“Inventing Anna” tries to share strong message of female empowerment but falls flat


Photo From Nicole Rivelli and Netflix

Inventing Anna tells the story of a notable con artist.

Katherine Daly, Staff Writer

Netflix’s new series, “Inventing Anna” attempts to depict a time when life was crazier than fiction. The series tells the juicy story of the fake heiress Anna Delvey who swindled New York’s elite out of hundreds of thousands of dollars. Every episode starts with an onscreen graphic that reads: “This story is completely true. Except for the parts that are made up.” It’s meant to be tongue-in-cheek but reinforces to the audience the changes made for the story. Telling the truth about the infamous Anna Delvey as a whole, however, would have been better instead of weighing it down with fictional embellishments. The result feels like wasted potential for Netflix, as they try to shoehorn a meaningful message at the end.  


“Inventing Anna” dances between two different timelines. In 2017, journalist Vivian Kent (a stand-in for the real journalist) played by Anna Chlumsky, is determined to crack the code of Anna Delvey who’s in prison at Rikers Island awaiting trial. Kent gives herself the mission to tell Delvey’s story and retraces her steps by interviewing reluctant peers as well as the woman herself. The small narratives and information that Kent collects are used to show the second timeline as we see a series of flashbacks that unfold the whole story to explain how it all went down. Outside of these interview scenes, the story takes a hard left and quickly slapdashes through Kent’s past as she seeks out more information. The whole affair feels disorganized and takes up a baffling amount of screen time. There’s nothing wrong with a story about a journalist and her life, however, this particular series is not the time to do that. Framing this story this way is an ill-advised choice as Vivian Kent comes off as uninteresting and plain. Kent’s ill-timed pregnancy and workaholic attitude seem outdated at best and lazy at worst leaving viewers to wonder if they had accidentally turned on an old episode of “Sex and the City.”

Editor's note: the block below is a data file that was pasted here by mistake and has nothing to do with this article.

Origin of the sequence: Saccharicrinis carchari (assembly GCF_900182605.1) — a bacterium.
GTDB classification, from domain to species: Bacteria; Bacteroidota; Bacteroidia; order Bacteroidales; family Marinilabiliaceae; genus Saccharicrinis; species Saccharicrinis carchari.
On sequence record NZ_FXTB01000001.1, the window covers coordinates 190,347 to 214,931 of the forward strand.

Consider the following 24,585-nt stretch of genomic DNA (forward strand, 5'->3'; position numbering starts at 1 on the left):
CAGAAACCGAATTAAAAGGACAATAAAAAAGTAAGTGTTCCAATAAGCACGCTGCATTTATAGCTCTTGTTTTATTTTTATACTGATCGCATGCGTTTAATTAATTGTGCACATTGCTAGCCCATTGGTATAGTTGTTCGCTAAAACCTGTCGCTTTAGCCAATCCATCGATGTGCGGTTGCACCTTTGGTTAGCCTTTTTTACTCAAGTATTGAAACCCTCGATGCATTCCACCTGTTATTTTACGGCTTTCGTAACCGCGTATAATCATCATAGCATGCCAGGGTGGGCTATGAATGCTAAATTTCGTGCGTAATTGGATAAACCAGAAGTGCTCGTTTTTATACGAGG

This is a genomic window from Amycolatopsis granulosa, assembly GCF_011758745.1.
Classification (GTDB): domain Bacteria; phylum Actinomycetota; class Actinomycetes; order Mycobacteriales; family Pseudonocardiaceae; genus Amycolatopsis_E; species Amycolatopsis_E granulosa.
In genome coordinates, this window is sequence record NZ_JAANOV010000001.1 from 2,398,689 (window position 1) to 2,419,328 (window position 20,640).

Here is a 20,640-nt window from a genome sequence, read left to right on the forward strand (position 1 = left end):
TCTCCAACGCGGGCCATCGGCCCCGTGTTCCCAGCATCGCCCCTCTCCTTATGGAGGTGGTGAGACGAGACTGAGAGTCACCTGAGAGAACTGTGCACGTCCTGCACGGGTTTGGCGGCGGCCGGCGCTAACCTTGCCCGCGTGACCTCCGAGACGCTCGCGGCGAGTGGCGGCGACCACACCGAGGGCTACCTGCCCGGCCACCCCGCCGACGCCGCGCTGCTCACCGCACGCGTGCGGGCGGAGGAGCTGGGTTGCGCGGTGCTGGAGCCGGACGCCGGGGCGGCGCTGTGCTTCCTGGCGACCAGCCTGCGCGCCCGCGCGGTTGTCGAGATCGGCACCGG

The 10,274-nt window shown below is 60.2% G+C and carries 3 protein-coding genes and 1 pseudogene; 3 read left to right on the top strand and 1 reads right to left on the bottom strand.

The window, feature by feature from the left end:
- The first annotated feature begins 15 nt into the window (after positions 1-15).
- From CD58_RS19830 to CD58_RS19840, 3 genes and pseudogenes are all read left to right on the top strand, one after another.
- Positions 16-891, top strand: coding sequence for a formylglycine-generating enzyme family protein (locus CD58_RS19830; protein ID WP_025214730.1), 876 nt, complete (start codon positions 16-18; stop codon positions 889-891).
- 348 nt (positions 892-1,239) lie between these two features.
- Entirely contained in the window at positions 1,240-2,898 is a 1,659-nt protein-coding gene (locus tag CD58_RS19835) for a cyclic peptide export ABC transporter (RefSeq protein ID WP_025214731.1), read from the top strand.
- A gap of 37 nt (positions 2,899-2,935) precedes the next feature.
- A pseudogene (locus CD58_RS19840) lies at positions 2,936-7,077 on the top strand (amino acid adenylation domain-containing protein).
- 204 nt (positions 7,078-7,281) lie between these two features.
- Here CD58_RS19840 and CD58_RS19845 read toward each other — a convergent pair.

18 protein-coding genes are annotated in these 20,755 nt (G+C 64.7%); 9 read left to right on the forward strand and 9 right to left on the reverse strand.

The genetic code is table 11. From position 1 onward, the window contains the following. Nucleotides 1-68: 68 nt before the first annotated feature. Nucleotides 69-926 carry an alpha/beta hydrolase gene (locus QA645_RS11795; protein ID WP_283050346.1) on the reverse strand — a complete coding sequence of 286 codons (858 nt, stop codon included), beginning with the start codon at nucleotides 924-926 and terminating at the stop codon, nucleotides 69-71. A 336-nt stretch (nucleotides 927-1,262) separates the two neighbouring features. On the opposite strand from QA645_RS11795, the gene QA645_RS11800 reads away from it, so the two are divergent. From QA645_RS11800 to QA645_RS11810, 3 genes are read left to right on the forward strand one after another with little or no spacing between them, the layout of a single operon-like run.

“Inventing Anna” desperately had something to say to the audience with Anna Delvey informing the audience that men have committed far worse crimes than her. She feels that they face no consequences, no fallout, nor jail time. There are references to Donald Trump, Warren Buffet and Martin Shkreli but for some reason, the writing room thought that Anna is the perfect person to call people out on their nonsense. They focus more on the girl aspect of the situation despite it not even playing a big aspect in the story. It’s only used as something else that could be called back to when Anna is trying to get a finance lawyer to take her business proposal seriously. She reluctantly dyes her hair from blonde to auburn and trades in her usual glitzy mini dresses for a Steve Jobs turtleneck. This idea is so fabricated by the optimism of the writer’s room that it is laughable. Netflix desires to give the girl boss brand of feminism a try and “Inventing Anna” is unsure of what it wants to say beyond that, leaving viewers with more questions than should be possible for a simple story.